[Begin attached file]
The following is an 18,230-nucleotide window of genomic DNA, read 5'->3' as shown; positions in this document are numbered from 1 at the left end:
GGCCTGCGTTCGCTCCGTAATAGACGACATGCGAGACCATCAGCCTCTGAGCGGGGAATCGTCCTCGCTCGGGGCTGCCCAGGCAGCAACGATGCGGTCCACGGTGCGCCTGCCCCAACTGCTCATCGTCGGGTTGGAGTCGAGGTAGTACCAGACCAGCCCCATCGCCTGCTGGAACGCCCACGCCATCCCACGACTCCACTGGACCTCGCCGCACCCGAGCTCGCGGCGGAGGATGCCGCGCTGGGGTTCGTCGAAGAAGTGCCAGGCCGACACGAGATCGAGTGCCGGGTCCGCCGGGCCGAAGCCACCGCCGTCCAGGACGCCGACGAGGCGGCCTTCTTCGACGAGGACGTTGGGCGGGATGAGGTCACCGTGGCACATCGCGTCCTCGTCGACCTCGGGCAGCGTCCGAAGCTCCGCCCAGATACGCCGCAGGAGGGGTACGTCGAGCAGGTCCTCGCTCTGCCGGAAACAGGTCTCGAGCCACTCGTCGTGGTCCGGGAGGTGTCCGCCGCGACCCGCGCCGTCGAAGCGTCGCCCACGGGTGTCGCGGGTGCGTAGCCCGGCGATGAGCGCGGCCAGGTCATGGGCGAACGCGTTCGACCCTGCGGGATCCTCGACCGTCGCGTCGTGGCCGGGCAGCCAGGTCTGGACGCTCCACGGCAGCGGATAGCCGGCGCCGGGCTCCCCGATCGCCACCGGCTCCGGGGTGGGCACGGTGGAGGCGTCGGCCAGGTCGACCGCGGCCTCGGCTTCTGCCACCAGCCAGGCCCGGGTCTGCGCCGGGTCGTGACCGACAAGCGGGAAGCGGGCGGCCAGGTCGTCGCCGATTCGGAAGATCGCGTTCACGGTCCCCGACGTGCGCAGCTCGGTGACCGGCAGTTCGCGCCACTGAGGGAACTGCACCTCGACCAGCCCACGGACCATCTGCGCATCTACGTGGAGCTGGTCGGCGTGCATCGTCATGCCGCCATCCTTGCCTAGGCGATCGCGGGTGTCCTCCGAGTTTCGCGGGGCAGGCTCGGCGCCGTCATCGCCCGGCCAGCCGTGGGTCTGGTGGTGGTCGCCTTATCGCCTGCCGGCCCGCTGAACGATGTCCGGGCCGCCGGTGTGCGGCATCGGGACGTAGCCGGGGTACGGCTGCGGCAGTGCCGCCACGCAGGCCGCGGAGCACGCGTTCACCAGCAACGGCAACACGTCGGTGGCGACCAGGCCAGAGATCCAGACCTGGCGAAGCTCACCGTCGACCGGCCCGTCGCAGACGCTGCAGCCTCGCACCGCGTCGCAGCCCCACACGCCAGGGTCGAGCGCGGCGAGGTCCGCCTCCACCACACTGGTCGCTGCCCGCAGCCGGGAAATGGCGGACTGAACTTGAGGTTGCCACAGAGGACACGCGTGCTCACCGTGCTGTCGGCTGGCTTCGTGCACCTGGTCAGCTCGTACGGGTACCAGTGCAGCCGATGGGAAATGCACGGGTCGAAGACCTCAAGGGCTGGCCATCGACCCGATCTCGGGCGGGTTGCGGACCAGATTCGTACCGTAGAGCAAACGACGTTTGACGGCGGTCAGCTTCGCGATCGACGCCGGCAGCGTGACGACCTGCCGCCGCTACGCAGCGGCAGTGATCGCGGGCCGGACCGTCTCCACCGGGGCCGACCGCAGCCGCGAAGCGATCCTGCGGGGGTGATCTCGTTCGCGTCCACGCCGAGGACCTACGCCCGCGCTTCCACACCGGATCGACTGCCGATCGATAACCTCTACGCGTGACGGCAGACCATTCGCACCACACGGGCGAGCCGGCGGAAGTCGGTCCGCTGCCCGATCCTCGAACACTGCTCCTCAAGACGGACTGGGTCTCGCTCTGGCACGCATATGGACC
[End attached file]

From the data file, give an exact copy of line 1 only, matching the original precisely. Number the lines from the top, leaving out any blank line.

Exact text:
The following is an 18,230-nucleotide window of genomic DNA, read 5'->3' as shown; positions in this document are numbered from 1 at the left end: